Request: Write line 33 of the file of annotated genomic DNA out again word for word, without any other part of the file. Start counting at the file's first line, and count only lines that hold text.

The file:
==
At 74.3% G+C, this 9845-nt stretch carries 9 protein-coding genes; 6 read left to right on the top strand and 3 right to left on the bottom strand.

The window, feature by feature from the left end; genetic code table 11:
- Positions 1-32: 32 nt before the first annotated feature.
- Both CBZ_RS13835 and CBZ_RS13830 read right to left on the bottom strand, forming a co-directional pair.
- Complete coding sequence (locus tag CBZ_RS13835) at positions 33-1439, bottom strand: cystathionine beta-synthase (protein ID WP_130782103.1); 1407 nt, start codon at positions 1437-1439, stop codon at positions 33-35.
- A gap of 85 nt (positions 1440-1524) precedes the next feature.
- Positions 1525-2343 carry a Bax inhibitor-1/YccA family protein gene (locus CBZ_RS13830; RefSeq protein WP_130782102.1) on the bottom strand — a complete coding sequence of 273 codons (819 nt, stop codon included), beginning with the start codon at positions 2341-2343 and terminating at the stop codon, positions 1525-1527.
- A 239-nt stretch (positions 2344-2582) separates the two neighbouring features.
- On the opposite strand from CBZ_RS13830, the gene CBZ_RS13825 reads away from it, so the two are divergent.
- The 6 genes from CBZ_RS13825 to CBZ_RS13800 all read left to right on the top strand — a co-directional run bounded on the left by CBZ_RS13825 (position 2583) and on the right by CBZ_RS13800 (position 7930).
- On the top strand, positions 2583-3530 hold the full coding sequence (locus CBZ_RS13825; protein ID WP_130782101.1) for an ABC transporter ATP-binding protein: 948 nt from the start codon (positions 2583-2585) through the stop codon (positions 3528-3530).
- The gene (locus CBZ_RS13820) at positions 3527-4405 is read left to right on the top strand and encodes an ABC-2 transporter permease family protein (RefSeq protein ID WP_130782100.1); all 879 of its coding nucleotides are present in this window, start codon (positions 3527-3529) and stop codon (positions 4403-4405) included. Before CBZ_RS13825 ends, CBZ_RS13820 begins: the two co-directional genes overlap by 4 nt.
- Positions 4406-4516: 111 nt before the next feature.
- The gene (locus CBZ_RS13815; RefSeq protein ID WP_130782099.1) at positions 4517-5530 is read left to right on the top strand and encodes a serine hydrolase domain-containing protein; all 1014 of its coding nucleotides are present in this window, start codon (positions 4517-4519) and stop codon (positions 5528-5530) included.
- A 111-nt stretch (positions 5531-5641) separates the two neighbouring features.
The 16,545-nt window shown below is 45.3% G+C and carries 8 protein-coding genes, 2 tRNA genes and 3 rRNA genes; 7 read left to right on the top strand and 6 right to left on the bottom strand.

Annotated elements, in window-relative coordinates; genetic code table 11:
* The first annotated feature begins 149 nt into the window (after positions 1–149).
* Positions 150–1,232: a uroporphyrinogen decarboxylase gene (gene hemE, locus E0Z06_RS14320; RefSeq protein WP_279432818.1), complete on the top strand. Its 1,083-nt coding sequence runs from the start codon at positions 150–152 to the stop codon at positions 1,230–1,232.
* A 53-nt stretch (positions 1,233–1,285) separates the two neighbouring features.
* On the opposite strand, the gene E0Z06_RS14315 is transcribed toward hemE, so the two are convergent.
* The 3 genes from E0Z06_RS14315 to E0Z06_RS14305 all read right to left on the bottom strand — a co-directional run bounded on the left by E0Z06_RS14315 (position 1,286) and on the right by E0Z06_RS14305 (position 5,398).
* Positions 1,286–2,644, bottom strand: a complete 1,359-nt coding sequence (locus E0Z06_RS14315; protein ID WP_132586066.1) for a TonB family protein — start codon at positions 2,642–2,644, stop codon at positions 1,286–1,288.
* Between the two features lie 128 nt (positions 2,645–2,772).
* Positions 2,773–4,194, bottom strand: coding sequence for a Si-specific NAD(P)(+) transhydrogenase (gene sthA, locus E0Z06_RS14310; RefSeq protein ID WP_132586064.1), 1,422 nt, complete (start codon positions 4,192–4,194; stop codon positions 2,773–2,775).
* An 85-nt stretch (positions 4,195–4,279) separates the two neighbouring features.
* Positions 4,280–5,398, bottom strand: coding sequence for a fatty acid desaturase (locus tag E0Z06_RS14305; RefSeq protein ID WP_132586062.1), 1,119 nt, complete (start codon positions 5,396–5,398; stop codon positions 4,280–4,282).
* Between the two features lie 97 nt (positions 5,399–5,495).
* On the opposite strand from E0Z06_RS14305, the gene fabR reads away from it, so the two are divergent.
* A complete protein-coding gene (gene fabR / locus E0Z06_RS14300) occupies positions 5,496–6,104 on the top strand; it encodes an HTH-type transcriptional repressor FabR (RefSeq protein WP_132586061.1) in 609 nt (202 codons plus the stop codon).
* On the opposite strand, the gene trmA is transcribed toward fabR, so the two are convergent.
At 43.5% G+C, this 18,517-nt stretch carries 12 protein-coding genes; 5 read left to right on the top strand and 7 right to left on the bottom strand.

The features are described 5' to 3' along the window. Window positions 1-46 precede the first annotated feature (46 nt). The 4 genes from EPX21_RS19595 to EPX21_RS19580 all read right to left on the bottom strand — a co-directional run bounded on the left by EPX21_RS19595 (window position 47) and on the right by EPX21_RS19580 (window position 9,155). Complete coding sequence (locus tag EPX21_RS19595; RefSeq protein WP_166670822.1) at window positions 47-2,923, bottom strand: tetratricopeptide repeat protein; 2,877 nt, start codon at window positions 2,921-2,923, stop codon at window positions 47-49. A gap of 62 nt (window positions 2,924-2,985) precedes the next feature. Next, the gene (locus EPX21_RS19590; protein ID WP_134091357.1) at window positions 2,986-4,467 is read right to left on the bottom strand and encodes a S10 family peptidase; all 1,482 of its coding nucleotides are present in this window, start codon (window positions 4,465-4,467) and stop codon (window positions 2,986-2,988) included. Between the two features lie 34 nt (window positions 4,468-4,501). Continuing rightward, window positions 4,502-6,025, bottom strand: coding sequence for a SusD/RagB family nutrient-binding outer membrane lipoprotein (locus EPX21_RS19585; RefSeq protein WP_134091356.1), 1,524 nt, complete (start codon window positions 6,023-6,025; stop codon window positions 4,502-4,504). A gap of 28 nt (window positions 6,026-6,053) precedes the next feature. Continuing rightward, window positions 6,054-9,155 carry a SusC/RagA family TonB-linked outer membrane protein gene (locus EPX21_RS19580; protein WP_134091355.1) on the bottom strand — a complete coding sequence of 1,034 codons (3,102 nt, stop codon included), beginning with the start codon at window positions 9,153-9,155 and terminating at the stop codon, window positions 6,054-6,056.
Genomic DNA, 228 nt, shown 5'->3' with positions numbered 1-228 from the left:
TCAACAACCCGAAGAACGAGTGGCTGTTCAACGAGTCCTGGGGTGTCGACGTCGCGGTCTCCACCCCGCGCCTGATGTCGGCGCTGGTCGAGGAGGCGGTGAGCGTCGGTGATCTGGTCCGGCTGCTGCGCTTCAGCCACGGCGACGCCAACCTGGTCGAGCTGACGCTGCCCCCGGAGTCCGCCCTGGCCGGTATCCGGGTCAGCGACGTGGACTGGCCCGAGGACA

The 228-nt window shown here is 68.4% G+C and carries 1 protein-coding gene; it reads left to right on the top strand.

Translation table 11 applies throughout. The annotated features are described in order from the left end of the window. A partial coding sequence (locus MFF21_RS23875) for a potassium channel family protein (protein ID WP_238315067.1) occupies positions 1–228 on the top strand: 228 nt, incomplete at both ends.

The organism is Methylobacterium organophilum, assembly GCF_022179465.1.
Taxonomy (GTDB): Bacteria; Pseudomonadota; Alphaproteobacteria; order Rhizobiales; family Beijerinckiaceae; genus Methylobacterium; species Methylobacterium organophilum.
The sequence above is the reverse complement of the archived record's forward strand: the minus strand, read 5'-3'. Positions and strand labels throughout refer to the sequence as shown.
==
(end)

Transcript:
The features are described 5' to 3' along the window. Window positions 1-46 precede the first annotated feature (46 nt). The 4 genes from EPX21_RS19595 to EPX21_RS19580 all read right to left on the bottom strand — a co-directional run bounded on the left by EPX21_RS19595 (window position 47) and on the right by EPX21_RS19580 (window position 9,155). Complete coding sequence (locus tag EPX21_RS19595; RefSeq protein WP_166670822.1) at window positions 47-2,923, bottom strand: tetratricopeptide repeat protein; 2,877 nt, start codon at window positions 2,921-2,923, stop codon at window positions 47-49. A gap of 62 nt (window positions 2,924-2,985) precedes the next feature. Next, the gene (locus EPX21_RS19590; protein ID WP_134091357.1) at window positions 2,986-4,467 is read right to left on the bottom strand and encodes a S10 family peptidase; all 1,482 of its coding nucleotides are present in this window, start codon (window positions 4,465-4,467) and stop codon (window positions 2,986-2,988) included. Between the two features lie 34 nt (window positions 4,468-4,501). Continuing rightward, window positions 4,502-6,025, bottom strand: coding sequence for a SusD/RagB family nutrient-binding outer membrane lipoprotein (locus EPX21_RS19585; RefSeq protein WP_134091356.1), 1,524 nt, complete (start codon window positions 6,023-6,025; stop codon window positions 4,502-4,504). A gap of 28 nt (window positions 6,026-6,053) precedes the next feature. Continuing rightward, window positions 6,054-9,155 carry a SusC/RagA family TonB-linked outer membrane protein gene (locus EPX21_RS19580; protein WP_134091355.1) on the bottom strand — a complete coding sequence of 1,034 codons (3,102 nt, stop codon included), beginning with the start codon at window positions 9,153-9,155 and terminating at the stop codon, window positions 6,054-6,056.